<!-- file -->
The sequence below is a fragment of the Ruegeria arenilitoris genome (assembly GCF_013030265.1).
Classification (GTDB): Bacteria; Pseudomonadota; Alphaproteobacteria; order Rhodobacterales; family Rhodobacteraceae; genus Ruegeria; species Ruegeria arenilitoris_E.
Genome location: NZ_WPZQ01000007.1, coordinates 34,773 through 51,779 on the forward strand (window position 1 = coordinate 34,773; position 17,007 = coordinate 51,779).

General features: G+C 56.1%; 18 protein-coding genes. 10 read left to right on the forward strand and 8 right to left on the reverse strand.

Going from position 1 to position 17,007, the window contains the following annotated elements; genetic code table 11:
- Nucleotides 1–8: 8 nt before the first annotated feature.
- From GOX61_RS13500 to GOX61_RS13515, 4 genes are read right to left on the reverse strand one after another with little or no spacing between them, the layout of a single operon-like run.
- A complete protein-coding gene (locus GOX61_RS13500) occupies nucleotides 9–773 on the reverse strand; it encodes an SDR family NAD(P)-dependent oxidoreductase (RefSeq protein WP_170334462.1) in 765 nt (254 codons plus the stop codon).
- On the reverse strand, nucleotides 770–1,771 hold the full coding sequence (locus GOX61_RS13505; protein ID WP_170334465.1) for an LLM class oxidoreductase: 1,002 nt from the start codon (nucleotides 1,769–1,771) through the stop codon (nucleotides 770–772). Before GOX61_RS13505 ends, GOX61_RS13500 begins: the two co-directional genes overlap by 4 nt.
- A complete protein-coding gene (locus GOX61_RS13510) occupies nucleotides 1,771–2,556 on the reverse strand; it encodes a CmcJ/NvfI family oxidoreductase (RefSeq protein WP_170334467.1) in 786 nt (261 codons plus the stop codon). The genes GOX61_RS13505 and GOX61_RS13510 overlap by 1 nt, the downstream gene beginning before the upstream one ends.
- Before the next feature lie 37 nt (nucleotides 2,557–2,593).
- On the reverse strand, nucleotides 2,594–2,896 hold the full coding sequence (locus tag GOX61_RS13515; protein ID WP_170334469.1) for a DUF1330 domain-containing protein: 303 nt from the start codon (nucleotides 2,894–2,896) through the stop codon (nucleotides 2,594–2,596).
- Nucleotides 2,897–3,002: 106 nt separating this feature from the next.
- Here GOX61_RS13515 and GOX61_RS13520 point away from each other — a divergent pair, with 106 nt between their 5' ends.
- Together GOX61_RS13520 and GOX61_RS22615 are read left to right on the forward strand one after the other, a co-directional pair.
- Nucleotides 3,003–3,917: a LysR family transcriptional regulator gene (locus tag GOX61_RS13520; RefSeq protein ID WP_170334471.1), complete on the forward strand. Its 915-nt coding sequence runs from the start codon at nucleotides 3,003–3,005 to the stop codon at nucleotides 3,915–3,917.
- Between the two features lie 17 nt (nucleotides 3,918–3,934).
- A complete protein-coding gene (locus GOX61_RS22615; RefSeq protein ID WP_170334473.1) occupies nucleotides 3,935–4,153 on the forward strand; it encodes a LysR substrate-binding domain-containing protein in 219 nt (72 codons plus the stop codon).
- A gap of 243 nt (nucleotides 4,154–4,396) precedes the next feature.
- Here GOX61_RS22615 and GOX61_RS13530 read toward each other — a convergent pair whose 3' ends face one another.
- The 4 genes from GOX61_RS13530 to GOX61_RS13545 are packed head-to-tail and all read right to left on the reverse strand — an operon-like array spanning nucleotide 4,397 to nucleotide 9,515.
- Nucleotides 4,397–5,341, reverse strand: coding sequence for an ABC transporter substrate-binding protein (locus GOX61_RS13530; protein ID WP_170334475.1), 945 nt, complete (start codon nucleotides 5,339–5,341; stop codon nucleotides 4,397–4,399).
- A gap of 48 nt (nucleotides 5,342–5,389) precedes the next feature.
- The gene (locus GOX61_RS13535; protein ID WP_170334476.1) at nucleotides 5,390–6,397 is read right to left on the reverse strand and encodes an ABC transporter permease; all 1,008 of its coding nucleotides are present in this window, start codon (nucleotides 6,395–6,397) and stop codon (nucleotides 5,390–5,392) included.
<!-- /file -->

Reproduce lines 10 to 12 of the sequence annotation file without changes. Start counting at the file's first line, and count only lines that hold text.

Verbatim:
- A complete protein-coding gene (locus GOX61_RS13510) occupies nucleotides 1,771–2,556 on the reverse strand; it encodes a CmcJ/NvfI family oxidoreductase (RefSeq protein WP_170334467.1) in 786 nt (261 codons plus the stop codon). The genes GOX61_RS13505 and GOX61_RS13510 overlap by 1 nt, the downstream gene beginning before the upstream one ends.
- Before the next feature lie 37 nt (nucleotides 2,557–2,593).
- On the reverse strand, nucleotides 2,594–2,896 hold the full coding sequence (locus tag GOX61_RS13515; protein ID WP_170334469.1) for a DUF1330 domain-containing protein: 303 nt from the start codon (nucleotides 2,894–2,896) through the stop codon (nucleotides 2,594–2,596).